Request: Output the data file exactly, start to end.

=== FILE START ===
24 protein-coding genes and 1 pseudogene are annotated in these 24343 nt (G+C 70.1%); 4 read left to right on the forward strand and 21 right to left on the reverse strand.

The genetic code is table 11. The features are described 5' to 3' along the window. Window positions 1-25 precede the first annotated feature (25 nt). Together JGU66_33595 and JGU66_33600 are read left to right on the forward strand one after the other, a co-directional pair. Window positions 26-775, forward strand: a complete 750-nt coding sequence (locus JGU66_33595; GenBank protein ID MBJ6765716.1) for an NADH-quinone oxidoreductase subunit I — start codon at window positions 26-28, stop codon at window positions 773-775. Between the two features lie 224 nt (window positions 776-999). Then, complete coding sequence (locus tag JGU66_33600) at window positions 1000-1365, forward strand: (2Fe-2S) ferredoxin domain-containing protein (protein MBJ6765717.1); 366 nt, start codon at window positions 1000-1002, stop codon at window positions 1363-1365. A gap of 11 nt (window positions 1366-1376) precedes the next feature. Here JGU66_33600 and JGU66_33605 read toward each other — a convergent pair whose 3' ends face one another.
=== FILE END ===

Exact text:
24 protein-coding genes and 1 pseudogene are annotated in these 24343 nt (G+C 70.1%); 4 read left to right on the forward strand and 21 right to left on the reverse strand.

The genetic code is table 11. The features are described 5' to 3' along the window. Window positions 1-25 precede the first annotated feature (25 nt). Together JGU66_33595 and JGU66_33600 are read left to right on the forward strand one after the other, a co-directional pair. Window positions 26-775, forward strand: a complete 750-nt coding sequence (locus JGU66_33595; GenBank protein ID MBJ6765716.1) for an NADH-quinone oxidoreductase subunit I — start codon at window positions 26-28, stop codon at window positions 773-775. Between the two features lie 224 nt (window positions 776-999). Then, complete coding sequence (locus tag JGU66_33600) at window positions 1000-1365, forward strand: (2Fe-2S) ferredoxin domain-containing protein (protein MBJ6765717.1); 366 nt, start codon at window positions 1000-1002, stop codon at window positions 1363-1365. A gap of 11 nt (window positions 1366-1376) precedes the next feature. Here JGU66_33600 and JGU66_33605 read toward each other — a convergent pair whose 3' ends face one another.